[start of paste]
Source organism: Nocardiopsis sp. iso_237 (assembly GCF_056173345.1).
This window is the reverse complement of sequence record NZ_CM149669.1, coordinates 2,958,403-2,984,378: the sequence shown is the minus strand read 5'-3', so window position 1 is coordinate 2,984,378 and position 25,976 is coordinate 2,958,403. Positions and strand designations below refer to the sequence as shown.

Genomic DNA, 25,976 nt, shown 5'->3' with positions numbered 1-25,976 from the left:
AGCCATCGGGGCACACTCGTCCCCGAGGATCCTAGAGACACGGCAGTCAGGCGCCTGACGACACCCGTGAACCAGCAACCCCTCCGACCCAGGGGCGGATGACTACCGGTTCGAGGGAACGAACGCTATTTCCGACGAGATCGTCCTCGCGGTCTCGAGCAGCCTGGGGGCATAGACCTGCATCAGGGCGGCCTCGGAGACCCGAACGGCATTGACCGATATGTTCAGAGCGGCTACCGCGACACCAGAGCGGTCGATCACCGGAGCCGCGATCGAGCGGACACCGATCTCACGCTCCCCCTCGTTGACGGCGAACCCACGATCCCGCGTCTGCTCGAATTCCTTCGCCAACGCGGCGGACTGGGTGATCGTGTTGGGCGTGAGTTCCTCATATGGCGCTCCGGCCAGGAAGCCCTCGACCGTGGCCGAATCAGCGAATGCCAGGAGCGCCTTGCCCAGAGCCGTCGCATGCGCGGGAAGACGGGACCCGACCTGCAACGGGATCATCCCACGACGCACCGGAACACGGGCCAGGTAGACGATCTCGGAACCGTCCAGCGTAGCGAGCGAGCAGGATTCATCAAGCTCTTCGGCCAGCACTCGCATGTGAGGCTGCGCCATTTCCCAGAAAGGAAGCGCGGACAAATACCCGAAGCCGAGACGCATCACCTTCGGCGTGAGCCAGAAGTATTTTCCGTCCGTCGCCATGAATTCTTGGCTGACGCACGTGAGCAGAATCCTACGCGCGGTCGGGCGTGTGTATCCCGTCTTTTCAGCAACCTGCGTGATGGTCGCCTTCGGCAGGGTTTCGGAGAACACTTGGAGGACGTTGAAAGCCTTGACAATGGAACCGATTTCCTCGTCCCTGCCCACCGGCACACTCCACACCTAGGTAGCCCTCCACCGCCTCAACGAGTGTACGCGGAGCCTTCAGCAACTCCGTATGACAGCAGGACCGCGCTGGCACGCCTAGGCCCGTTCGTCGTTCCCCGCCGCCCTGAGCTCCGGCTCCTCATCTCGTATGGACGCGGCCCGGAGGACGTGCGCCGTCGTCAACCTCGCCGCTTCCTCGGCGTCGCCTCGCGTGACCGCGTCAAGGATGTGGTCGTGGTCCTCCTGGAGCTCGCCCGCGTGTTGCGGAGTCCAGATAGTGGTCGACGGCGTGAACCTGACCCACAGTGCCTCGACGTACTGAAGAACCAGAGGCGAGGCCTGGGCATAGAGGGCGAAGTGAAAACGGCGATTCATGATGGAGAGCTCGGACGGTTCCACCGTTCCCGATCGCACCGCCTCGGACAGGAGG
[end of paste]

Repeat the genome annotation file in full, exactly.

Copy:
Source organism: Nocardiopsis sp. iso_237 (assembly GCF_056173345.1).
This window is the reverse complement of sequence record NZ_CM149669.1, coordinates 2,958,403-2,984,378: the sequence shown is the minus strand read 5'-3', so window position 1 is coordinate 2,984,378 and position 25,976 is coordinate 2,958,403. Positions and strand designations below refer to the sequence as shown.

Genomic DNA, 25,976 nt, shown 5'->3' with positions numbered 1-25,976 from the left:
AGCCATCGGGGCACACTCGTCCCCGAGGATCCTAGAGACACGGCAGTCAGGCGCCTGACGACACCCGTGAACCAGCAACCCCTCCGACCCAGGGGCGGATGACTACCGGTTCGAGGGAACGAACGCTATTTCCGACGAGATCGTCCTCGCGGTCTCGAGCAGCCTGGGGGCATAGACCTGCATCAGGGCGGCCTCGGAGACCCGAACGGCATTGACCGATATGTTCAGAGCGGCTACCGCGACACCAGAGCGGTCGATCACCGGAGCCGCGATCGAGCGGACACCGATCTCACGCTCCCCCTCGTTGACGGCGAACCCACGATCCCGCGTCTGCTCGAATTCCTTCGCCAACGCGGCGGACTGGGTGATCGTGTTGGGCGTGAGTTCCTCATATGGCGCTCCGGCCAGGAAGCCCTCGACCGTGGCCGAATCAGCGAATGCCAGGAGCGCCTTGCCCAGAGCCGTCGCATGCGCGGGAAGACGGGACCCGACCTGCAACGGGATCATCCCACGACGCACCGGAACACGGGCCAGGTAGACGATCTCGGAACCGTCCAGCGTAGCGAGCGAGCAGGATTCATCAAGCTCTTCGGCCAGCACTCGCATGTGAGGCTGCGCCATTTCCCAGAAAGGAAGCGCGGACAAATACCCGAAGCCGAGACGCATCACCTTCGGCGTGAGCCAGAAGTATTTTCCGTCCGTCGCCATGAATTCTTGGCTGACGCACGTGAGCAGAATCCTACGCGCGGTCGGGCGTGTGTATCCCGTCTTTTCAGCAACCTGCGTGATGGTCGCCTTCGGCAGGGTTTCGGAGAACACTTGGAGGACGTTGAAAGCCTTGACAATGGAACCGATTTCCTCGTCCCTGCCCACCGGCACACTCCACACCTAGGTAGCCCTCCACCGCCTCAACGAGTGTACGCGGAGCCTTCAGCAACTCCGTATGACAGCAGGACCGCGCTGGCACGCCTAGGCCCGTTCGTCGTTCCCCGCCGCCCTGAGCTCCGGCTCCTCATCTCGTATGGACGCGGCCCGGAGGACGTGCGCCGTCGTCAACCTCGCCGCTTCCTCGGCGTCGCCTCGCGTGACCGCGTCAAGGATGTGGTCGTGGTCCTCCTGGAGCTCGCCCGCGTGTTGCGGAGTCCAGATAGTGGTCGACGGCGTGAACCTGACCCACAGTGCCTCGACGTACTGAAGAACCAGAGGCGAGGCCTGGGCATAGAGGGCGAAGTGAAAACGGCGATTCATGATGGAGAGCTCGGACGGTTCCACCGTTCCCGATCGCACCGCCTCGGACAGGAGG